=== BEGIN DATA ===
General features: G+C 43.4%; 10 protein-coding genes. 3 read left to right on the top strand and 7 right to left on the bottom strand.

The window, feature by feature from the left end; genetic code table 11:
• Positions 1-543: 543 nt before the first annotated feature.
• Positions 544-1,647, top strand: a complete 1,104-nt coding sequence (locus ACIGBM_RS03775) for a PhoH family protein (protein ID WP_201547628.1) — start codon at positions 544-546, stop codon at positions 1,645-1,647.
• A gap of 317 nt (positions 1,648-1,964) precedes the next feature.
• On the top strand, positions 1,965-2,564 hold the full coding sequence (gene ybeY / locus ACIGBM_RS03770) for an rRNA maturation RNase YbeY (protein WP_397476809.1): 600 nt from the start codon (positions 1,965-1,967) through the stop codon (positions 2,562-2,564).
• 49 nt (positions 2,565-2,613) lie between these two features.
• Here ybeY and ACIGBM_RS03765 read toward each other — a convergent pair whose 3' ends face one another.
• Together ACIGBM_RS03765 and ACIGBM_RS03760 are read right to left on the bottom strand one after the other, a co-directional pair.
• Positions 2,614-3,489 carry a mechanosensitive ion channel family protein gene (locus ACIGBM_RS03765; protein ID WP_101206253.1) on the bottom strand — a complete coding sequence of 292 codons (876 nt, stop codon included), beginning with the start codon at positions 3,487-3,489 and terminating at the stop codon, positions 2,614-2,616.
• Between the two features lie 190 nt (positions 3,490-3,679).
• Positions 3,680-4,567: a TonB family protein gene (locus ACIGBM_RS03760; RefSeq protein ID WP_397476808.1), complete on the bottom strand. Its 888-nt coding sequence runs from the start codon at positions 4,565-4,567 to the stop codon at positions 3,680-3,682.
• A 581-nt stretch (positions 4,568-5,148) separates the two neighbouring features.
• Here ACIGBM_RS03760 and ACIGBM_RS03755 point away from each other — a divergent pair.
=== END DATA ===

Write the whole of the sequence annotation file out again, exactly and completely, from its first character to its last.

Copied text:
General features: G+C 43.4%; 10 protein-coding genes. 3 read left to right on the top strand and 7 right to left on the bottom strand.

The window, feature by feature from the left end; genetic code table 11:
• Positions 1-543: 543 nt before the first annotated feature.
• Positions 544-1,647, top strand: a complete 1,104-nt coding sequence (locus ACIGBM_RS03775) for a PhoH family protein (protein ID WP_201547628.1) — start codon at positions 544-546, stop codon at positions 1,645-1,647.
• A gap of 317 nt (positions 1,648-1,964) precedes the next feature.
• On the top strand, positions 1,965-2,564 hold the full coding sequence (gene ybeY / locus ACIGBM_RS03770) for an rRNA maturation RNase YbeY (protein WP_397476809.1): 600 nt from the start codon (positions 1,965-1,967) through the stop codon (positions 2,562-2,564).
• 49 nt (positions 2,565-2,613) lie between these two features.
• Here ybeY and ACIGBM_RS03765 read toward each other — a convergent pair whose 3' ends face one another.
• Together ACIGBM_RS03765 and ACIGBM_RS03760 are read right to left on the bottom strand one after the other, a co-directional pair.
• Positions 2,614-3,489 carry a mechanosensitive ion channel family protein gene (locus ACIGBM_RS03765; protein ID WP_101206253.1) on the bottom strand — a complete coding sequence of 292 codons (876 nt, stop codon included), beginning with the start codon at positions 3,487-3,489 and terminating at the stop codon, positions 2,614-2,616.
• Between the two features lie 190 nt (positions 3,490-3,679).
• Positions 3,680-4,567: a TonB family protein gene (locus ACIGBM_RS03760; RefSeq protein ID WP_397476808.1), complete on the bottom strand. Its 888-nt coding sequence runs from the start codon at positions 4,565-4,567 to the stop codon at positions 3,680-3,682.
• A 581-nt stretch (positions 4,568-5,148) separates the two neighbouring features.
• Here ACIGBM_RS03760 and ACIGBM_RS03755 point away from each other — a divergent pair.